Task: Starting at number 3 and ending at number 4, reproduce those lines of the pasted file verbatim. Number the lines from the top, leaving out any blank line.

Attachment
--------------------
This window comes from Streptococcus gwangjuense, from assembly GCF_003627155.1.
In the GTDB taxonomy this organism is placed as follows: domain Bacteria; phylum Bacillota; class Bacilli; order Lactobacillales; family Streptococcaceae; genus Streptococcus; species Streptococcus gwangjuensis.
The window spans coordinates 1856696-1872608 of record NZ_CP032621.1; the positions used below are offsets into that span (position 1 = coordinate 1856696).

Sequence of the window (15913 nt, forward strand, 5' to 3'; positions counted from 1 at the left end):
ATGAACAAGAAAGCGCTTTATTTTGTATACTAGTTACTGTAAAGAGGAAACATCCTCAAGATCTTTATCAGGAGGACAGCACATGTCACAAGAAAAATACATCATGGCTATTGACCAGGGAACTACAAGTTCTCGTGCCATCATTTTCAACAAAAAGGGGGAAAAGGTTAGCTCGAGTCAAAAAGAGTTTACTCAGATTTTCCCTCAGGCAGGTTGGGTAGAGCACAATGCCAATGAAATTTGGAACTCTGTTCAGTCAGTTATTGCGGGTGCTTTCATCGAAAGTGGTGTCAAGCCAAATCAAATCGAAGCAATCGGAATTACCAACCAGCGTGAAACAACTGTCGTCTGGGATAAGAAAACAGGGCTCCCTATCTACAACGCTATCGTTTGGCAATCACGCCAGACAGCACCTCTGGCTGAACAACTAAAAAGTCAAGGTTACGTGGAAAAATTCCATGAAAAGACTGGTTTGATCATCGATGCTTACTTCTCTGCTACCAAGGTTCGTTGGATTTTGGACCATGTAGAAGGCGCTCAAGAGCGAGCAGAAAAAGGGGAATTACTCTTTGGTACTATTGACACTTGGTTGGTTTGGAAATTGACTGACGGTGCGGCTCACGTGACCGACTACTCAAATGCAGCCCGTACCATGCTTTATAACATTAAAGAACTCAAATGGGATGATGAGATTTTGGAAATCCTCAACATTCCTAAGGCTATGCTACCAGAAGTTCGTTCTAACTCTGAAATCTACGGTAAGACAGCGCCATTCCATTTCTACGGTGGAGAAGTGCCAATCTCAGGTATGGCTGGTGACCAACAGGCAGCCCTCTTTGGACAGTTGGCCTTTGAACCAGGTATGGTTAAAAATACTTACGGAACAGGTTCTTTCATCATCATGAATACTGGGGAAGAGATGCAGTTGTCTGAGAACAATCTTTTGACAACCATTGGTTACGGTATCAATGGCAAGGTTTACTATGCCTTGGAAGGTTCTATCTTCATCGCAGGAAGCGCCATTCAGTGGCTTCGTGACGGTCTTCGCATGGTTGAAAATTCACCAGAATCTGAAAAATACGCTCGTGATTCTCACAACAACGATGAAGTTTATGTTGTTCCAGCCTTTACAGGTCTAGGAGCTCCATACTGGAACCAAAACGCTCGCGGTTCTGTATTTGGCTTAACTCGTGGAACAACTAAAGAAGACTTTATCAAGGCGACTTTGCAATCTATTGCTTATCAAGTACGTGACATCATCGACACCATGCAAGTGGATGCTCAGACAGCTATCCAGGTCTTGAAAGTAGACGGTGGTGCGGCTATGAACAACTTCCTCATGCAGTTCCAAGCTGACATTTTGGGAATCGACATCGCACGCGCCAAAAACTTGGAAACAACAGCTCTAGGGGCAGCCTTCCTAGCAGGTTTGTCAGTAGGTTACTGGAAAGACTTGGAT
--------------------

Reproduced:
The window spans coordinates 1856696-1872608 of record NZ_CP032621.1; the positions used below are offsets into that span (position 1 = coordinate 1856696).

Sequence of the window (15913 nt, forward strand, 5' to 3'; positions counted from 1 at the left end):